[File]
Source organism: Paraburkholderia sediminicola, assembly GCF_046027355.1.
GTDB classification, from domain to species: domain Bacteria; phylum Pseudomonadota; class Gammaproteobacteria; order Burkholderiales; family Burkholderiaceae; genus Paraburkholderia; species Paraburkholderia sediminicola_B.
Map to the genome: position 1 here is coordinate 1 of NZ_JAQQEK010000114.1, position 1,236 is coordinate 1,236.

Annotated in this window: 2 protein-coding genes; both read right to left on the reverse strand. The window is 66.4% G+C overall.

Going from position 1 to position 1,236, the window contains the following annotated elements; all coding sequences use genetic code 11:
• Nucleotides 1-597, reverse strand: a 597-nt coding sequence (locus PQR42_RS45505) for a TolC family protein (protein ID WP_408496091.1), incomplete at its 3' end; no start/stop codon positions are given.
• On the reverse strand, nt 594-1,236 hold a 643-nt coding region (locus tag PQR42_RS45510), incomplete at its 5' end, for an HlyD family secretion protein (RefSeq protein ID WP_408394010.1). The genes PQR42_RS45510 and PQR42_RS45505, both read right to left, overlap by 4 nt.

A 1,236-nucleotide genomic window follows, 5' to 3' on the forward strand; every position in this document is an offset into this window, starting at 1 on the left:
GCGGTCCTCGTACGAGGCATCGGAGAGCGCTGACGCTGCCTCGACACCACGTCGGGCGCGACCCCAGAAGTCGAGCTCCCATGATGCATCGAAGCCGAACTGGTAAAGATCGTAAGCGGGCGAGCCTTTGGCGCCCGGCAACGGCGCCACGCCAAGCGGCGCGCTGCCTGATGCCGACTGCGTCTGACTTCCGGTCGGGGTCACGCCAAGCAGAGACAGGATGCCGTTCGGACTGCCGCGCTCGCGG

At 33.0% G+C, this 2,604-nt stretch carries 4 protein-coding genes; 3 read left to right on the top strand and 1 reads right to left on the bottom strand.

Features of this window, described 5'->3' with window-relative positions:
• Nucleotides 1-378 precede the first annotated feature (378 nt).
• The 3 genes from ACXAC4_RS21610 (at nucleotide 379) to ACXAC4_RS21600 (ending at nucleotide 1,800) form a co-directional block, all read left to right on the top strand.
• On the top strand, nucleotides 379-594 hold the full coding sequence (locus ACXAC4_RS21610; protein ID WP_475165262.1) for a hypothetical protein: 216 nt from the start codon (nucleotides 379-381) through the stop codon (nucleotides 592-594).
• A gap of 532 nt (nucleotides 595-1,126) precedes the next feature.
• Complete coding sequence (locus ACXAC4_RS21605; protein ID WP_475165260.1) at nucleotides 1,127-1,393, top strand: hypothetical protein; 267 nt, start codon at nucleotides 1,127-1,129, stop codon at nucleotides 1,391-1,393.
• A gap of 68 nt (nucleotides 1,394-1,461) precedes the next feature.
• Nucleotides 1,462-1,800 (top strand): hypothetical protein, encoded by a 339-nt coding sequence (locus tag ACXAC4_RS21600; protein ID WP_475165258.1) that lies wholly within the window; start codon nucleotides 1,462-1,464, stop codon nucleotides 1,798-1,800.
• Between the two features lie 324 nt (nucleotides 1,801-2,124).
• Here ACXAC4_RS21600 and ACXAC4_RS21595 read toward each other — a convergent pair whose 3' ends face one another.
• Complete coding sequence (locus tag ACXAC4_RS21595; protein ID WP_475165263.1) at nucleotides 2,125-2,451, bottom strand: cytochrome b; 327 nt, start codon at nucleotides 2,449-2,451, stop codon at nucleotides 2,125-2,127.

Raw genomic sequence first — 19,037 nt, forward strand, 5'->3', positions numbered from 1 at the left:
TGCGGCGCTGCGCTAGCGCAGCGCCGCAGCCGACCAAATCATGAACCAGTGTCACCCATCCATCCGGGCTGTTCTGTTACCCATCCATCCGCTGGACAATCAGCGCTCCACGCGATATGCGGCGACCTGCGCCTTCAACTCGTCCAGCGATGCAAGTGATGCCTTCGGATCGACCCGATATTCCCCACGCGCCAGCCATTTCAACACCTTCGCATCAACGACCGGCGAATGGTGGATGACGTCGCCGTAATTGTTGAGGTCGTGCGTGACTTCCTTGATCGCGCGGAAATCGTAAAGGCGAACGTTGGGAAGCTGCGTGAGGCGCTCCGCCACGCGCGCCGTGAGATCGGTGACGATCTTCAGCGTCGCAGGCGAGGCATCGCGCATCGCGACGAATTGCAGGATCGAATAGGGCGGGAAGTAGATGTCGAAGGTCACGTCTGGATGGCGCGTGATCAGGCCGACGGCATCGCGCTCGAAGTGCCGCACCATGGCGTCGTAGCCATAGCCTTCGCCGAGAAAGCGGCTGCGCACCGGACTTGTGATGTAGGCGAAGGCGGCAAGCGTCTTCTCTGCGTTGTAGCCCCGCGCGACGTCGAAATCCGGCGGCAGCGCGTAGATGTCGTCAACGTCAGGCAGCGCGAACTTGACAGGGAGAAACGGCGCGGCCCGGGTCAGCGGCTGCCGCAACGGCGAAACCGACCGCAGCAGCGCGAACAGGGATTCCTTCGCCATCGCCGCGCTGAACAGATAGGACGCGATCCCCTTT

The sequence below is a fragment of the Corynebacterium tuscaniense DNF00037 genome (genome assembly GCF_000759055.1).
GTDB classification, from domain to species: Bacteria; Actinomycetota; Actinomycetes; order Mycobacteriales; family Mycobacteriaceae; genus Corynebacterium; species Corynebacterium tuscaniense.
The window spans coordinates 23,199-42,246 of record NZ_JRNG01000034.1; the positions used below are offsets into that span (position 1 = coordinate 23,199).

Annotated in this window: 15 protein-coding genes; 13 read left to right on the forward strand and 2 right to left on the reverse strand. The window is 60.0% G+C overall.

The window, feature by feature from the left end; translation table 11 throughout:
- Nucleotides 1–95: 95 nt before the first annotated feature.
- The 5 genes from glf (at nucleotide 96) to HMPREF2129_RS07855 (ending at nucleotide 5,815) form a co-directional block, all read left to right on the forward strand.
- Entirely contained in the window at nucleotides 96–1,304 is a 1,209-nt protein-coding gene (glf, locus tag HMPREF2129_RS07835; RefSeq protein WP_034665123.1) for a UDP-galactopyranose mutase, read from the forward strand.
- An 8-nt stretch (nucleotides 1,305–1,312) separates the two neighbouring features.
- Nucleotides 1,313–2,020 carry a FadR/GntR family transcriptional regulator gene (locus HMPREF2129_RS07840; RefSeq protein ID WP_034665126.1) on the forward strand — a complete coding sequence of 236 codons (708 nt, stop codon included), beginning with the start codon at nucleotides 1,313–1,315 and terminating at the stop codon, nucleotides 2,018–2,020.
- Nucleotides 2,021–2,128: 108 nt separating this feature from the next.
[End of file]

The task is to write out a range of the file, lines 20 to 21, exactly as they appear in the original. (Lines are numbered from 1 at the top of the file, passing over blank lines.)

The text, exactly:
• Here ACXAC4_RS21600 and ACXAC4_RS21595 read toward each other — a convergent pair whose 3' ends face one another.
• Complete coding sequence (locus tag ACXAC4_RS21595; protein ID WP_475165263.1) at nucleotides 2,125-2,451, bottom strand: cytochrome b; 327 nt, start codon at nucleotides 2,449-2,451, stop codon at nucleotides 2,125-2,127.